AIDS and the Brain

By Jason Socrates Bardi

"When most people think of Acquired Immune Deficiency Syndrome (AIDS)," says Scripps Research Institute (TSRI) Professor Howard Fox, "They think of the immune system and not the brain."

And why not? AIDS is, after all, about the immune system. The human immunodeficiency virus (HIV) kills cells of the immune system and this leads to opportunistic infections and AIDS. The clinical battlegrounds have always been drawn along immune cell lines—keeping the T-helper lymphocyte cell count up or the viral load down. Even Webster’s dictionary defines AIDS as, "a disease of the human immune system...."

The brain cannot be ignored therapeutically, though, because it is not ignored virologically. HIV, like all lentiviruses, is a neurotropic virus and infects cells of the central nervous system (CNS) early in the course of infection. As in other tissues in the body, HIV injures or kills these cells and spreads to infect others. And that’s only the beginning of the story.

Infected macrophages and microglial cells may be more active than non-infected ones and may overproduce chemokines and cytokines as part of a natural immune response. These molecules may disrupt the function of other, third-party cells—such as neurons—that get caught in the crossfire.

The punchline is that HIV has a deleterious effect on the brain that can lead to subtle and pronounced complications and these complications may become more prevalent even though we are finding new ways of treating the virus elsewhere in the body.

About one quarter to one third of all AIDS patients suffer from some form of CNS disorder in the course of their infection, ranging from minor cognitive and motor disorders to severe dementia, collectively known as neuroAIDS. "We had all hoped that these disorders, much like all the other untoward illnesses associated with HIV, would disappear with therapy," reflects Fox. "But that has not been the case." Now Fox and his colleagues seek to discover why.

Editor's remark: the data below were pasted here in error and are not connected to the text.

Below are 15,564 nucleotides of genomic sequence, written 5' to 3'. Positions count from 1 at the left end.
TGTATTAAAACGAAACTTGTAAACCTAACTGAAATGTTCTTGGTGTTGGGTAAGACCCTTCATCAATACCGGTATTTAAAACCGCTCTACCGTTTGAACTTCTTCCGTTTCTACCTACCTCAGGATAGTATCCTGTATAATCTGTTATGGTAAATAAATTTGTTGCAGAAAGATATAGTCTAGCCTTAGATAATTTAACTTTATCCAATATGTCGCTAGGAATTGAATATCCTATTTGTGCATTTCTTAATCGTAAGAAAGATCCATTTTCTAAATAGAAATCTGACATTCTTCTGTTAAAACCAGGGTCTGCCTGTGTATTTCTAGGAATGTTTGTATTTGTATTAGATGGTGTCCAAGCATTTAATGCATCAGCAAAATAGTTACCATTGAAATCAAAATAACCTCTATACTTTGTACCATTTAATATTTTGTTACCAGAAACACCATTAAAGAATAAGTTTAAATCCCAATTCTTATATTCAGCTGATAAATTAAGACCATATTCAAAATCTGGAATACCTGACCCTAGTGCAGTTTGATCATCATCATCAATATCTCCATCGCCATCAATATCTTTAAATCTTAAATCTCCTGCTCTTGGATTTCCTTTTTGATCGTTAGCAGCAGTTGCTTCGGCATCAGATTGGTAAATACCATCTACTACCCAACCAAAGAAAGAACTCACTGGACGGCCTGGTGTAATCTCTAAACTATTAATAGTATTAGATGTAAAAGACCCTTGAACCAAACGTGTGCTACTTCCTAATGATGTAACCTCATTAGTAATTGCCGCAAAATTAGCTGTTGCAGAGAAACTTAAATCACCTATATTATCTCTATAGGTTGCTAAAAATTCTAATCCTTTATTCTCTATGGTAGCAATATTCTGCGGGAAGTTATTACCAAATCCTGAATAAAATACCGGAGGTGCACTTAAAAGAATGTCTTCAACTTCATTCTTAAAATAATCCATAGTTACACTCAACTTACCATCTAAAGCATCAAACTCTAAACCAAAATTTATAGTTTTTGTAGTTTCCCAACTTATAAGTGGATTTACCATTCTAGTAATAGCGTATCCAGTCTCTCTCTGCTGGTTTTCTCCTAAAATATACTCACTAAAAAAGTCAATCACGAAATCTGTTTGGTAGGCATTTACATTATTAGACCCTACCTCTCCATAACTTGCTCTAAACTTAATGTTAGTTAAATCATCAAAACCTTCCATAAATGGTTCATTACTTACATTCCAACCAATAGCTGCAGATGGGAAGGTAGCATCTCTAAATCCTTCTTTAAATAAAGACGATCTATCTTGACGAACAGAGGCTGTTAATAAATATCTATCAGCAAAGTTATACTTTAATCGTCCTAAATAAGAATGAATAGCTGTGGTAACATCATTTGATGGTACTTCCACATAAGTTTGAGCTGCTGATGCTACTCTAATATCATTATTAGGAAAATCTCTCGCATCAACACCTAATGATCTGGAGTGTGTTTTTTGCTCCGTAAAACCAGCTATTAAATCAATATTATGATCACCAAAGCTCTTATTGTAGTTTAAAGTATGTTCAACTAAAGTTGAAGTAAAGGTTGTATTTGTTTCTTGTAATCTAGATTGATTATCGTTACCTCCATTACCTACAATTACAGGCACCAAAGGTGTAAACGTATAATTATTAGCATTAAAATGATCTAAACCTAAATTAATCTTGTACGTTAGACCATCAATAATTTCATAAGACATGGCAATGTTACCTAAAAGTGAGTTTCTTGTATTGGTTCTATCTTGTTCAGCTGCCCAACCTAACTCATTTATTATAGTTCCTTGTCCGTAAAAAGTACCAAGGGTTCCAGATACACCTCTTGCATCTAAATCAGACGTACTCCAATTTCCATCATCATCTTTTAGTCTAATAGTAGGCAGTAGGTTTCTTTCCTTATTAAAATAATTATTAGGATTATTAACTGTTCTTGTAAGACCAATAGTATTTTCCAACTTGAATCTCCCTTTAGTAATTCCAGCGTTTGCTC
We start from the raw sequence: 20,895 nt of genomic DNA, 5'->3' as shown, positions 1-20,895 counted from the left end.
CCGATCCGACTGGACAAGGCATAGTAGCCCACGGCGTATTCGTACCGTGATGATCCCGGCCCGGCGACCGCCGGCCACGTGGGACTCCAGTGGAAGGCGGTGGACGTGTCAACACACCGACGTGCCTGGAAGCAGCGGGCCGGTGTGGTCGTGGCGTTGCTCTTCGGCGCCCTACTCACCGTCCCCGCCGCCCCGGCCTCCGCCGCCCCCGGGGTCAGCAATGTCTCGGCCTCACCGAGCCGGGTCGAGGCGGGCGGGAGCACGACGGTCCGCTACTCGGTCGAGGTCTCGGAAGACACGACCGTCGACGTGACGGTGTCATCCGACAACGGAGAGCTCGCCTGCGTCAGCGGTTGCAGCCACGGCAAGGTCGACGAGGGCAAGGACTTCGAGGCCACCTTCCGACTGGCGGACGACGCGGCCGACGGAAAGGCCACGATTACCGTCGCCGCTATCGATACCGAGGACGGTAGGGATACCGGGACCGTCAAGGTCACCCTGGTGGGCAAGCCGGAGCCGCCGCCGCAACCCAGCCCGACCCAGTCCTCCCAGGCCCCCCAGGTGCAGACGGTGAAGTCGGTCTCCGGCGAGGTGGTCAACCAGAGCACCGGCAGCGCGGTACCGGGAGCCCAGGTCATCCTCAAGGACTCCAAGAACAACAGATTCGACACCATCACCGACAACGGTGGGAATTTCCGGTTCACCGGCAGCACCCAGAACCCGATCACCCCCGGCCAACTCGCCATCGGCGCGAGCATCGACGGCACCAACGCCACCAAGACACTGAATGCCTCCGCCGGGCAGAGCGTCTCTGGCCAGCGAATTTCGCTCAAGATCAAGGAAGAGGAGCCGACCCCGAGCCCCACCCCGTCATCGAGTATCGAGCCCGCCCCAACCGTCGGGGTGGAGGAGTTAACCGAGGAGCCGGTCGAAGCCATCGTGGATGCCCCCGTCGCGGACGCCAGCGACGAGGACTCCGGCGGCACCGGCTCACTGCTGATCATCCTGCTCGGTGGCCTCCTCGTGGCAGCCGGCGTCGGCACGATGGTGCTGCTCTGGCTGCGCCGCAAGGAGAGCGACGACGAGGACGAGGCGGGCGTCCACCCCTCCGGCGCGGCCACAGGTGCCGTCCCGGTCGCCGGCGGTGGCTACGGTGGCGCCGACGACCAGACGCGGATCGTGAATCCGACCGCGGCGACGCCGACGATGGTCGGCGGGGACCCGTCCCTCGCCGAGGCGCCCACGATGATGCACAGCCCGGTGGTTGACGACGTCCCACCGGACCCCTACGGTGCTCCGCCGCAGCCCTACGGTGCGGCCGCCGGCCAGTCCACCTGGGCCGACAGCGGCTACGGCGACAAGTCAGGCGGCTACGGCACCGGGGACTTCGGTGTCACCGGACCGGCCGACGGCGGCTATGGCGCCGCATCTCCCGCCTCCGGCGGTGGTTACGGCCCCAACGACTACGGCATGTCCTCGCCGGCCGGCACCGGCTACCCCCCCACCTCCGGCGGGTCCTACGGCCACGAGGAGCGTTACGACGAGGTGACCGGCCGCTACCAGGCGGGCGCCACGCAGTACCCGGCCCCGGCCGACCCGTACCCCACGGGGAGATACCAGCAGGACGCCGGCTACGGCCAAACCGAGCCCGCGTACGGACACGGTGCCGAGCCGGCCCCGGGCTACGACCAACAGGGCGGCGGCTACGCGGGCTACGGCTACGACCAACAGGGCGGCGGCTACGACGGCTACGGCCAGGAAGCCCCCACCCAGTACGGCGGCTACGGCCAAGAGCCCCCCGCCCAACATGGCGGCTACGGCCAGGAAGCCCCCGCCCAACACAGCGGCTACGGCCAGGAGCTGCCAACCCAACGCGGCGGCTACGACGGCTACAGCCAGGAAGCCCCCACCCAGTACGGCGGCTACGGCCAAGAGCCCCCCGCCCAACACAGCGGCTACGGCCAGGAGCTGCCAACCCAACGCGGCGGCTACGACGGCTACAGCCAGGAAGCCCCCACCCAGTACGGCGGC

HIV and the Brain—What We Know

HIV enters the bloodstream through a mucous membrane or directly-—as with a contaminated needle stick. The virus infects cells, replicates, infecting more cells, and so on for the next several weeks in an active "initial viremia" stage of infection. This three to four week period is characterized by the rapid turnover of infected cells, a burst of virus in the blood, and migration of the virus to the lymphatic tissues and to the brain via white blood cells.

These infected cells become activated and secrete nitric oxide, increasing blood–brain barrier permeability and allowing them through. These cells cross the blood–brain barrier like Trojan horses loaded with virus.

Macrophages and microglia in the brain and throughout the cerebrospinal fluid are then infected. These macrophages support viral replication independent of the dynamics and turnover in the circulatory system. They have a notoriously slow turnover rate, and HIV may long remain dormant in these cells after it inserts itself into their genome.

A further complication is that while macrophages are behind the blood–brain barrier and beyond the reach of most available antiretroviral drugs, they are believed to traffic outside of the cerebrospinal fluid and become peripheral sources for HIV in the bloodstream. All these traits have led researchers to classify CNS cells as anatomical reservoirs for the virus—a reality that makes unlikely the possibility that medicine will ever be able to successfully clear the virus from an infected patient.

After the initial viremia, patients typically experience a stable period of variable length—a so-called asymptomatic period lasting from several months to several years and characterized by an ongoing immune response, an absence of AIDS-defining illnesses, and less virus in the bloodstream. The goal of modern therapy is to stretch this period out as long as possible. Indefinitely, perhaps.

But Fox and others are beginning to suspect that treating HIV over the course of a lifetime may require a bit more thinking through.

Next Page | HIV and the Brain—What We Don’t Know

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Neuropharmacology Professor Howard Fox investigates some troubling effects of HIV on the brain.